For years, Beverly Copen’s deep passion has been to use her camera instead of a pen to write stories through photography.
Of particular interest is to capture the stories of people living within their culture. She and her husband, Mel Copen, have traveled extensively, even living in Costa Rica and Japan for several years.
“I’ve always carried a camera. I found I was fascinated by the culture — how people live, how people work, how people play — around the world,” Beverly Copen said. “Living in Japan gave me an opportunity to take extraordinary pictures tourists would never be able to take.”
Copen started getting more serious about her photography about 25 years ago when she was invited to different countries to speak on various subjects. She has taught advanced sales training, and conducted many seminars and workshops.
“My observations behind the camera seem to gravitate toward the three topics I mentioned — people doing something or sitting there thinking. I have a lot of portraits,” Copen said.
Portraits became easier to capture as years passed and Copen upgraded her camera and equipment, including a zoom lens, which allowed her to get close. Copen also became adept at being able to ask people if she could take their picture without knowing the language.
“I love taking pictures of people, especially in their own environment,” she said.
A moment in time during the past 10 years turned a corner for Copen and her photography. She had so many photos, and once in a while would make a print for a friend or relative who liked one of her images, but did not know what to do with them.
While living in Cumming, Ga. [Copen is a native of Atlanta], she saw the area was changing demographically. Copen saw an announcement about an understanding diversity meeting and went. Toward the end, she stood up and said she had some great photographs from around the world, and that she could put together an exhibit, if it would help.
“A middle school teacher told me when I got my first exhibit ready it would be shown at her school. About one year later I put it together and had a three-week exhibit in the library,” Copen said.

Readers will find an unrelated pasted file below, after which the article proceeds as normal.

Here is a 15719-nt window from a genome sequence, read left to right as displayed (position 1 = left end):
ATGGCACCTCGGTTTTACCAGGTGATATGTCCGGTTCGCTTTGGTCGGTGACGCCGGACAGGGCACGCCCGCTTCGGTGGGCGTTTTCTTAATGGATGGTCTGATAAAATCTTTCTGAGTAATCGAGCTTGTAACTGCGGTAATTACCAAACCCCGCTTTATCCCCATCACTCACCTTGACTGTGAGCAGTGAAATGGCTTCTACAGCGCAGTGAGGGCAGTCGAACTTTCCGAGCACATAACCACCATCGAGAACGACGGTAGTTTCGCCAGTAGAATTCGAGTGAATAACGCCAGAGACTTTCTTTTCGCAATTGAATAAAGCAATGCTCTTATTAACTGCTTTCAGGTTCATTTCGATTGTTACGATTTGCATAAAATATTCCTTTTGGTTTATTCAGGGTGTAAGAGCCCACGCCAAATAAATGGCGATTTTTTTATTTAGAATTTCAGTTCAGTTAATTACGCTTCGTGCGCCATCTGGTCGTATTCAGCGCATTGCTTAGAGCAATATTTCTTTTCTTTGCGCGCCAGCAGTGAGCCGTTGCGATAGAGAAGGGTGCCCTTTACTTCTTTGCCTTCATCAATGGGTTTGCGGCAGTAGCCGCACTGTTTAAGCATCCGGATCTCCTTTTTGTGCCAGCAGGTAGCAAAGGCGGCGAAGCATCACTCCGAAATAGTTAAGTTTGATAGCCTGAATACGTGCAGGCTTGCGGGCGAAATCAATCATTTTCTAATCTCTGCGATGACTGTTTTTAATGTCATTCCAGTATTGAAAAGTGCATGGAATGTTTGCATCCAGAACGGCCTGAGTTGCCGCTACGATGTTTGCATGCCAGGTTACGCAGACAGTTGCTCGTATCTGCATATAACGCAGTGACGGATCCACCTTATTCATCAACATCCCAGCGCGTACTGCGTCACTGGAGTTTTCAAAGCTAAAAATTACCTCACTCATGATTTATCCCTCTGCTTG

Not only did Copen display the photographs, she set up a contest with prizes to have the students pick out their favorite photograph and explain why.
“About 300 wrote comments. They wrote extraordinary things about how the photograph touched them,” Copen said. “It was the first time I realized that I could have an impact on kids’ education on the world outside of their own door with photographs.”
That same impact from her photography has produced an invitation to show some of her photographs at the Herberger Theater Center’s Sacred Places art exhibit in Phoenix for two, three-month long exhibits. Two of Copen’s photographs, “Archways to the Past” and “Against All Odds,” will show from Saturday, Jan. 8, through Sunday, March 27. The other two chosen, “Sunset of the Century” and “At the End of the Day,” will be on display during the Sacred Messages art exhibit from Friday, April 1, through Wednesday, June 29. Copen will be one of 22 featured artists exhibited.
Copen saw the call for artists on the Internet and sent in 10 pieces, along with explanations as to why they are sacred places to her. Then she waited.
“Then I got a letter of congratulations saying, ‘Two of your pieces have been selected.’ I was thrilled,” Copen said. “The next day, I got another letter, ‘Congratulations, two more of your pieces have been selected.’ So, I’ll have my work shown in Phoenix for six months.”
“Archways to the Past” is a photograph of a ruin doorway in Pompeii, Italy, and “Against All Odds” is a lone tree growing among snow-covered hills in Yellowstone National Park.
“It was shot in color but looks black and white because it was a cloudy day with snow all around,” Copen said.
Seeing a scene for Copen is about seeing the person and what they are doing within the scenery.
“Other people tend to see the scenery. Like in ‘At the End of the Day,’ I saw an old man in Croatia with a cigar fishing under a brilliant sunset. The sunset was a bonus,” Copen said. “Photography provides a way to capture precious moments in everyday life. Through my viewfinder I see the spirit of how people live, work and play. It provides for me a visual means to tell stories and hopefully make a difference along the way.”
Copen’s pieces are in private homes of collectors in Arizona and around the United States, including a five-star resort in Montana. She has received several awards for her photography.
“I see things through the lens other people tell me they don’t see,” Copen said. “I love developing nations where you know you’re not in Kansas — places you wouldn’t see everywhere.”
On a small table next to the window in the living room is a table-top magazine rack with several of Copen’s photography books on doors, landscapes and people. She is in the process of producing a book based on the photograph exhibit she presented in Georgia. It is a visual book with more than 100 photographs and a teacher workbook for adolescent students. It is meant to help young people examine their own career and life choices. It will be printed in English and Spanish, Copen said.
“Exposing young people to cross-cultural diversity broadens their views of the world and makes my life more meaningful. I’m still looking for a publisher. I’m not in it for money; I want to make a difference,” Copen said.
The Herberger Theater Center is at 222 E. Monroe St. in Phoenix. It is open weekdays from 10 a.m. to 5 p.m. and weekends from noon to 5 p.m.